Scientists at the Wyss Institute for Biologically Inspired Engineering at Harvard University have successfully fabricated a heart-on-a-chip with integrated sensors using a fully-automated manufacturing process. The Wyss researchers, in collaboration with colleagues from Harvard’s John A. Paulson School of Engineering and Applied Sciences (SEAS), are able to customize synthetic heart models to mimic the size, shape, and other physical attributes of any patient’s heart. This advancement will make collecting data in culture much faster and more reliable.

Kit Parker, PhD, a senior co-author of the study, believes this fabrication method will help drive advancements in toxicology, in-vitro tissue engineering, and drug screening research. Before developing these advanced 3d-printing inks and the new microfabrication method, building organs-on-a-chip was very expensive and laborious. The techniques used in this new printing system enables the Wyss team to add more complexity, while reducing the needs for atmosphere control and continued interventions during the manufacturing process.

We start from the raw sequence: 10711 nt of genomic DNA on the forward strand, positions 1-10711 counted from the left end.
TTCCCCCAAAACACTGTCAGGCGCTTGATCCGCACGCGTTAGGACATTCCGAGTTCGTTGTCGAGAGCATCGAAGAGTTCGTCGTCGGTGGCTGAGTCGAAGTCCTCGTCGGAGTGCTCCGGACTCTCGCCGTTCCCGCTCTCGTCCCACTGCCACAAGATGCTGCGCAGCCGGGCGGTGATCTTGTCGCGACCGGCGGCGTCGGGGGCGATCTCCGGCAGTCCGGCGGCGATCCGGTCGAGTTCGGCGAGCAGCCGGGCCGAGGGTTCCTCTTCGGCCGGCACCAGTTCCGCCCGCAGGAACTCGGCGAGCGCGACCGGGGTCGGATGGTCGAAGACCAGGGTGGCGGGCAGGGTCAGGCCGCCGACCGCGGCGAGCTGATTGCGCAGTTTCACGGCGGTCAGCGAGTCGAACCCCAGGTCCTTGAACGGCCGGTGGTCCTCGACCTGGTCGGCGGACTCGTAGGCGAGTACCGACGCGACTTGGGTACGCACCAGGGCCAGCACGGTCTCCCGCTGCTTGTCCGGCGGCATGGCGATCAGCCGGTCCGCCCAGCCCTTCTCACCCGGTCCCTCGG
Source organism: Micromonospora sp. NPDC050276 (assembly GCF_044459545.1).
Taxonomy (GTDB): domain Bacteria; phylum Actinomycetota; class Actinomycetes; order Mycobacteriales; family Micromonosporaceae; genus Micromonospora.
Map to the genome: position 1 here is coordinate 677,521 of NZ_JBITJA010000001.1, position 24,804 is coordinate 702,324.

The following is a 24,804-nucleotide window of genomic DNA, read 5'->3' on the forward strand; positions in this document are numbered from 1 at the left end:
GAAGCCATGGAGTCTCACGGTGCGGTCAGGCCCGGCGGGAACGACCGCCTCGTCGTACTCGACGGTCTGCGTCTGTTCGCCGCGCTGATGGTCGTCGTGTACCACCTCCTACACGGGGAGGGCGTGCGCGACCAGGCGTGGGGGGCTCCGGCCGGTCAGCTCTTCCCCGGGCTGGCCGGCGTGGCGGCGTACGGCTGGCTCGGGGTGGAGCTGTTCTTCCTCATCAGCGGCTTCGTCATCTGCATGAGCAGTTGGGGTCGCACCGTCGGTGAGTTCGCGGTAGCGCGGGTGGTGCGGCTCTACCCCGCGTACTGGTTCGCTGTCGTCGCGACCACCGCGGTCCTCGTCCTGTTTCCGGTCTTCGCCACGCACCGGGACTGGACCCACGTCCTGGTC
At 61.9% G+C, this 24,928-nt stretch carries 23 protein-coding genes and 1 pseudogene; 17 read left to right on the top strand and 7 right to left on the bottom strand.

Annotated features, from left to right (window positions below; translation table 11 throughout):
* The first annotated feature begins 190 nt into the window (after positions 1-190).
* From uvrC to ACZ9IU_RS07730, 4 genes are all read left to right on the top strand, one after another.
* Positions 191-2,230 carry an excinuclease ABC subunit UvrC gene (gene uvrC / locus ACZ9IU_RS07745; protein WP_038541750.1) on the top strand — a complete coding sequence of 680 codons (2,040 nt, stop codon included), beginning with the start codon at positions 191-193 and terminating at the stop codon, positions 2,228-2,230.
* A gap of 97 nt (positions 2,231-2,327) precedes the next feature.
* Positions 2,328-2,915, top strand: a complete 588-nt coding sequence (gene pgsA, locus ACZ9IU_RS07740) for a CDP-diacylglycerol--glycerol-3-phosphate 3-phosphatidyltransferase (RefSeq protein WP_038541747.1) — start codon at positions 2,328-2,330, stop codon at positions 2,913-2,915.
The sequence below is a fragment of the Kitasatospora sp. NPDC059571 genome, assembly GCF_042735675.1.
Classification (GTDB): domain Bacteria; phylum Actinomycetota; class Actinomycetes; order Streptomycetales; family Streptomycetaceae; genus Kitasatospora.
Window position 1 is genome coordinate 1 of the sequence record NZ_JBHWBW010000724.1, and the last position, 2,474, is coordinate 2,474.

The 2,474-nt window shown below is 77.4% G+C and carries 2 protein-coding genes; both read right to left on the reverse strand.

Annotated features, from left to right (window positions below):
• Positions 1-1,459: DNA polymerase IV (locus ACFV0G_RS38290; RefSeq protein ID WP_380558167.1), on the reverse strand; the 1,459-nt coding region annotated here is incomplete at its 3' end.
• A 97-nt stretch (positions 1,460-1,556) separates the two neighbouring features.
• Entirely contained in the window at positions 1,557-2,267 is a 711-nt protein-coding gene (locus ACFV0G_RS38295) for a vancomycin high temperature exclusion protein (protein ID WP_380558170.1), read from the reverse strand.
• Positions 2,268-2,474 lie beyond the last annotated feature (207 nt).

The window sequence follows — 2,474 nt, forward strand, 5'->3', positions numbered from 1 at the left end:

Click here to review the article published on Wyss Institute’s News Outlet.